When a disabled employee asks for a reasonable accommodation, the employer is supposed to engage in an interactive process to explore the options. But what if you prefer to skip the discussion and simply agree to the employee’s suggested accommodation?
That’s fine. By accepting the requested accommodation and telling the employee he can have it, you have done all you’re required to do.
Recent case: Leon’s job consisted solely of reading and writing emails and occasionally answering the phone. He did no manual labor.
One day, his employer told Leon that he would be terminated at the end of that week. Almost immediately, he sent his boss a request for a reasonable accommodation. He said he was experiencing severe pain in his side, and attached a doctor’s note stating that he would be “temporarily totally disabled” unless his duties were modified. The note said Leon needed a break every 30 minutes to stretch, couldn’t lift more than 15 pounds and could do no repetitive or forceful grasping, gripping, pulling or pushing.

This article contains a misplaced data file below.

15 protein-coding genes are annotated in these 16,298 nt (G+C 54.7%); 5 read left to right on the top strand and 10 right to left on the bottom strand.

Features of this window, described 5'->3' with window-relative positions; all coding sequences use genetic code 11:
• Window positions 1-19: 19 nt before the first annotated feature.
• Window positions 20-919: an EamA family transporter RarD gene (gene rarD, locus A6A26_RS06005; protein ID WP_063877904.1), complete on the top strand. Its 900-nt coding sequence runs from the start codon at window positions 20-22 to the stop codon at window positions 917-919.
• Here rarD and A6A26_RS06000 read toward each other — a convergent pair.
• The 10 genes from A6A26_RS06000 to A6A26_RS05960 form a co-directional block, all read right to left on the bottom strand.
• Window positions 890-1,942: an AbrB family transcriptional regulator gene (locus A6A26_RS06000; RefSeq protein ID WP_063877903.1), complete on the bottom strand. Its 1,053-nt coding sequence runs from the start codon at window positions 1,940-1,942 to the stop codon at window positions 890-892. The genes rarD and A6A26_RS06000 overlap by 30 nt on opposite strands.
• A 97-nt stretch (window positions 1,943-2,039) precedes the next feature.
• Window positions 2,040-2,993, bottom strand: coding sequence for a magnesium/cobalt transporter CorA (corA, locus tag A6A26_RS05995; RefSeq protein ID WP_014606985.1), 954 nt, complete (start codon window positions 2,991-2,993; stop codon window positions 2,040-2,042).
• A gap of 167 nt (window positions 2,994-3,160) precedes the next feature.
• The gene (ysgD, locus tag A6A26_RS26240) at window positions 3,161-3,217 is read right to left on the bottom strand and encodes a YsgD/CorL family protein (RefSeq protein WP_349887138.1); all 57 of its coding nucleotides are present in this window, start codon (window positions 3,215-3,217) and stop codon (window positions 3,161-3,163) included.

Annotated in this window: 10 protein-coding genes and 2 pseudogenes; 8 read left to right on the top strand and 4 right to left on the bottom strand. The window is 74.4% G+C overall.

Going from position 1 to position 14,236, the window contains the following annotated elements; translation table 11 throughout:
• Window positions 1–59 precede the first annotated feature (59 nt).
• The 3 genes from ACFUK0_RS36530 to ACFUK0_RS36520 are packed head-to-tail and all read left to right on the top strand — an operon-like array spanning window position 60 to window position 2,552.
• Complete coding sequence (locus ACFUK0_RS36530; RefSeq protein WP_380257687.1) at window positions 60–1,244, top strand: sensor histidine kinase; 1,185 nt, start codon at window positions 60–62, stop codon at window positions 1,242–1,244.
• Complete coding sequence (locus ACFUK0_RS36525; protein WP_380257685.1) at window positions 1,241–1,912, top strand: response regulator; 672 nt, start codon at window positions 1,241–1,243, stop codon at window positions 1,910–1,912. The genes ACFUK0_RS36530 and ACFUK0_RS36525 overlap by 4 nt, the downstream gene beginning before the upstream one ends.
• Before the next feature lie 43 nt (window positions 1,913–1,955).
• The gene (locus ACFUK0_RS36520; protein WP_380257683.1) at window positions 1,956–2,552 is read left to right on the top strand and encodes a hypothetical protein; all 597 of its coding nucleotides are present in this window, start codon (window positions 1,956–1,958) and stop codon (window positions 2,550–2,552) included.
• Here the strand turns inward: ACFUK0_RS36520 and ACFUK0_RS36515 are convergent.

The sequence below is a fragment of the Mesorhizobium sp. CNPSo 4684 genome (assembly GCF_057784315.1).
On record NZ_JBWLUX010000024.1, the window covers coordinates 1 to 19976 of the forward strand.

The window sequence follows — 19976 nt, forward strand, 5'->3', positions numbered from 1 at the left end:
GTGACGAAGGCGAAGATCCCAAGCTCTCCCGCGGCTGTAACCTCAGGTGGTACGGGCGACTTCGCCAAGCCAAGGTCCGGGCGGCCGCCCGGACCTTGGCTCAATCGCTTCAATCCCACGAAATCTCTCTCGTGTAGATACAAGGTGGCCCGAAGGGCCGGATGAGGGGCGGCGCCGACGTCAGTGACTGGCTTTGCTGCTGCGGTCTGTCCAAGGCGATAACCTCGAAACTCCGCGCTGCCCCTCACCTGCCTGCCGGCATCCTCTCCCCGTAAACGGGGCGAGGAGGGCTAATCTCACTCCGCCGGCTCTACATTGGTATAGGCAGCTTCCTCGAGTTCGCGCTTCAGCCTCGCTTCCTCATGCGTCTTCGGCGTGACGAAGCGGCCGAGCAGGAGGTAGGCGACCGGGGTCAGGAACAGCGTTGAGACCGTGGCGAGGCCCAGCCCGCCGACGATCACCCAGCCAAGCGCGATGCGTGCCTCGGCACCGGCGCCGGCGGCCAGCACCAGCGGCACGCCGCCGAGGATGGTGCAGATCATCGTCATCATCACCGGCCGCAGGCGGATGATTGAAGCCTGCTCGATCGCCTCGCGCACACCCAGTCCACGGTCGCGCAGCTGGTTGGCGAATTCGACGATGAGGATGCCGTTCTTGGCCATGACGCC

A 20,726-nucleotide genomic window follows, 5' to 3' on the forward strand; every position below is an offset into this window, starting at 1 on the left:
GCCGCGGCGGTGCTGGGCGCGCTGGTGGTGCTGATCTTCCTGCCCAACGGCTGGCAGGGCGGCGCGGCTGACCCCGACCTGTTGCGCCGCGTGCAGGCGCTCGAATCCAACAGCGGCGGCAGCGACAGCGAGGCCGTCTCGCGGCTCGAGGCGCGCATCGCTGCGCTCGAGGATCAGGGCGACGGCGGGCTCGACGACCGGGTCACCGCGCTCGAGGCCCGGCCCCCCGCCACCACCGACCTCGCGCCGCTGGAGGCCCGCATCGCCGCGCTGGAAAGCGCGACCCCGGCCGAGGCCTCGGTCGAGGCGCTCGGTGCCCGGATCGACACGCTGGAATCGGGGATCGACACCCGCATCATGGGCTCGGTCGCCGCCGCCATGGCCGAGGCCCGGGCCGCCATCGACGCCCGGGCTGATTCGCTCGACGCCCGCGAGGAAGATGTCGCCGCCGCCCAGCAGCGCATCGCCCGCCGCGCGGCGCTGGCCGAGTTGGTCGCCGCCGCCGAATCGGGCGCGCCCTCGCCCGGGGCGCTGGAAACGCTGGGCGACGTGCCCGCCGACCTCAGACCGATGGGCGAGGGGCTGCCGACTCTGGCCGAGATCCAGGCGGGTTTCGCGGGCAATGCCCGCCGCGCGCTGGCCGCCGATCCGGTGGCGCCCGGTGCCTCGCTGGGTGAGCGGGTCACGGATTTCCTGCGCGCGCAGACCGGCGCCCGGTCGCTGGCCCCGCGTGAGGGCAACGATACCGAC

His supervisor replied, “Based on your attached doctor’s note, we can meet your doctor’s recommendations for modified duty for the remainder of the week, effective immediately.”
Leon finished his last week of work and then filed a disability discrimination lawsuit alleging his former employer had refused to engage in the interactive accommodations process.
The court dismissed his lawsuit. By giving Leon exactly what he had requested, the employer met its obligations. No further action was necessary. (Poll v. HP, No. B258873, Court of Appeal of California, 2015)